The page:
Projects can be tricky at times for me. I am creative enough to come up with ideas and ways to do them. But, the practical part of it is where I start to have trouble. Think about a diorama. Shoving small things into a small space is not exactly meant for someone with vision impairment. Or how about a solar system model? Painting styrofoam balls a vareity of colors to make them look like planets doesn't exactly fall into my area of expertise. (Not that it would even if I could see.) And don't even get me started with an erupting volcano.
All in all, though, things like homework aren't too bad. With the way technology is now, it is much easier for blind parents like me to stay involved.
Sports and Games
My son loves soccer. At least right now he does. Check with me in a couple of months for the newest passion. But, he enjoys going out into the year and kicking the ball around. He likes playing goalie as well and wants me to kick it to him so he can practice blocking it. For the most part, this isn't too bad. We have a ball that has enough contrast to see against the grass. We are moving super fast so I don't lose the balll or something. He and I can kick it back and forth. I may just have to have it come to me and then walk over a few steps to get it. So, yeah, soccer isn't to bad.
But, when it comes to things like baseball or basketball, it gets a little more hairy. There's no feeling like having your son yell “Catch!” and then waiting for a ball to hit you in the face. I've never ducked and covered so quickly. But, that is one of the issues of being a blind dad. No catch with my son. I'm not extremely athletic mind you, but playing catch is sort of a right of passage. But my son had to experience this with my wife. Don't get me wrong…she has a good arm But, I think you know what I mean.
Other tings like board games and card games can be hard too. I do have a nice deck of cards with big numbers and letters wh can use, so that is helpful. But, things like Monopoly and Candyland present their own problems. My kids have just learned to move my piece around the board after I roll the dice. Or, they will automatically read the card for me in certain games. It's not bad, but it is annoying from my perspective. But, they at least have learned to adapt to it well.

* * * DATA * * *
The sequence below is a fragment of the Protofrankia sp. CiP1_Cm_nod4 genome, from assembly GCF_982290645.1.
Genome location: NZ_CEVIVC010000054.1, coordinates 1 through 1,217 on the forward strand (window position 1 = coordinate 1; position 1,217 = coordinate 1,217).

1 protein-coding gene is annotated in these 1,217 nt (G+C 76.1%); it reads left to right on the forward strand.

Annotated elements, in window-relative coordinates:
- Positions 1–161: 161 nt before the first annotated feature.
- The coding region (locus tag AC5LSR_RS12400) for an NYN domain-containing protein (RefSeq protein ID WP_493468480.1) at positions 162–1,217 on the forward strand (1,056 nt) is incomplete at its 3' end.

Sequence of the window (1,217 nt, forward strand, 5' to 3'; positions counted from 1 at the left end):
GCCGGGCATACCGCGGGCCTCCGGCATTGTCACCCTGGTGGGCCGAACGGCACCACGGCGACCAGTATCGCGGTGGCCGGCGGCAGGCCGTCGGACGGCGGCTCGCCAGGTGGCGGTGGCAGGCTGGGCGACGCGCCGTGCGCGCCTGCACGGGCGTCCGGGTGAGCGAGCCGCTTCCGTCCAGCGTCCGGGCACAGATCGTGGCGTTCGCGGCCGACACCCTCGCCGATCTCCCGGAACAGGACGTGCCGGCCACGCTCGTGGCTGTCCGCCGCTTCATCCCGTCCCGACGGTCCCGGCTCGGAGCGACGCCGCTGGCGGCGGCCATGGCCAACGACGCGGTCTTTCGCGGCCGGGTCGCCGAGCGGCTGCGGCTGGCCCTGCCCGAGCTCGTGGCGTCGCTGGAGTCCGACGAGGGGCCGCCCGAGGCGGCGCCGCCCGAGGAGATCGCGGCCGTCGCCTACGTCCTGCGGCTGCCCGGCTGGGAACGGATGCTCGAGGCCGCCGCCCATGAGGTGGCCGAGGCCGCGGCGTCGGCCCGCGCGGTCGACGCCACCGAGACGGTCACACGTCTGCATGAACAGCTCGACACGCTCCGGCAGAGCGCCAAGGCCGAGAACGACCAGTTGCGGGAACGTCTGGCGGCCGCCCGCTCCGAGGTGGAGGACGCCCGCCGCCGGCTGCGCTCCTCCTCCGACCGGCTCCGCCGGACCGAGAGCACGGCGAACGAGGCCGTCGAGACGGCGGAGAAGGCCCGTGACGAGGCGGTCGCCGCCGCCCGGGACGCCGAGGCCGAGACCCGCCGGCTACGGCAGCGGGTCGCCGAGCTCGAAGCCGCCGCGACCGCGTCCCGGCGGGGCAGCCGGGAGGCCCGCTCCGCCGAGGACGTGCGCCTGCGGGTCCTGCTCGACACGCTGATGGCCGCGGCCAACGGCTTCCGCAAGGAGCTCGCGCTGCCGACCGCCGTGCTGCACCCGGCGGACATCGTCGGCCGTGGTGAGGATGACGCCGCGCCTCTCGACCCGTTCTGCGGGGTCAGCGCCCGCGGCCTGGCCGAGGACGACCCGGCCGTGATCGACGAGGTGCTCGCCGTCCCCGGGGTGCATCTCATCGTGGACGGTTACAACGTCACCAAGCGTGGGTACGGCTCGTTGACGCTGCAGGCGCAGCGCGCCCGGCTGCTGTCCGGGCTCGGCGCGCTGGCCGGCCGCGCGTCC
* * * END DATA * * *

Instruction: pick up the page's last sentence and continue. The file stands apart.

The nice ting is that things like tickle fights and name that tune don't require a lot of vision. So, playing games with my kids and having fun with my kids aren't always the same thing.
It's My Responsibility
One thing about being a blind parent is how other people view you. They sometimes feel that you need tons of help and they will freely offer that help even if you didn't ask for it. I appreciate my friends and family who are willing to help, don't get me wrong. But, it can, at times, feel ike people view me as helpless. This couldn't be farther from the truth. I am as capable a parent as anyone else. Sure, I have to have help with certain things, but my parenting is not stunted in any way. My kids know I am their dad and blindness doesn't change that.
That brings up another good point. I am the dad in our relationship. I am the adult. I'm the one who is responsible for them not the other way around. Now, I will say that my kids are amazing in their own right. For example, my young daughter has taken to telling me when there is a step up or down coming in front of me. I have never asked her to do that nor expected her to do that. She just has become aware and decided to help when she can. My son will often times describe things to me that he would not describe the same way to my wife. He gives more detail when sharing stories from school. He doesn't realize he does it, but it is there none the less. Bear in mind that I never expect my kids to be my “keeper.” They might help me around the house or show me where something is, but no more than they would for my wife. We expect them to be responsible, respectful people regardless if I can see well or not. And, we also expect them to be kids and enjoy their childhood whether I can see or not. This is important to keep in mind. They are kids first. In fact, to me, they will probably always be kids.
Focused on Family
I hope I haven't made it seem like being a blind parent is terrible. It is not. Well, no more terrible than being a sighted parent anyway! There are great days and there are hard days. But, I have found that these ups and downs are far less about my sight issues and far more about me just being a parent. The highs and lows we experience are from report cards, play dates, vacations, forgotten chores, accounts and all the other tings that go along with being a family. I doubt my kids will look back and think, “If only my dad hadn't been blind…” Now, I might think that from time to time, but the way we I've our lives just isn't focused around my sight loss. It is focused around us, our love for one another and enjoyment of who we are as a family.
So, there's a little peek into my life as s blind parent. It's actually somewhat boring from my perspective. But, maybe you have found it interesting. IF so, I'd love to hear your story. Share some thoughts in the comments below!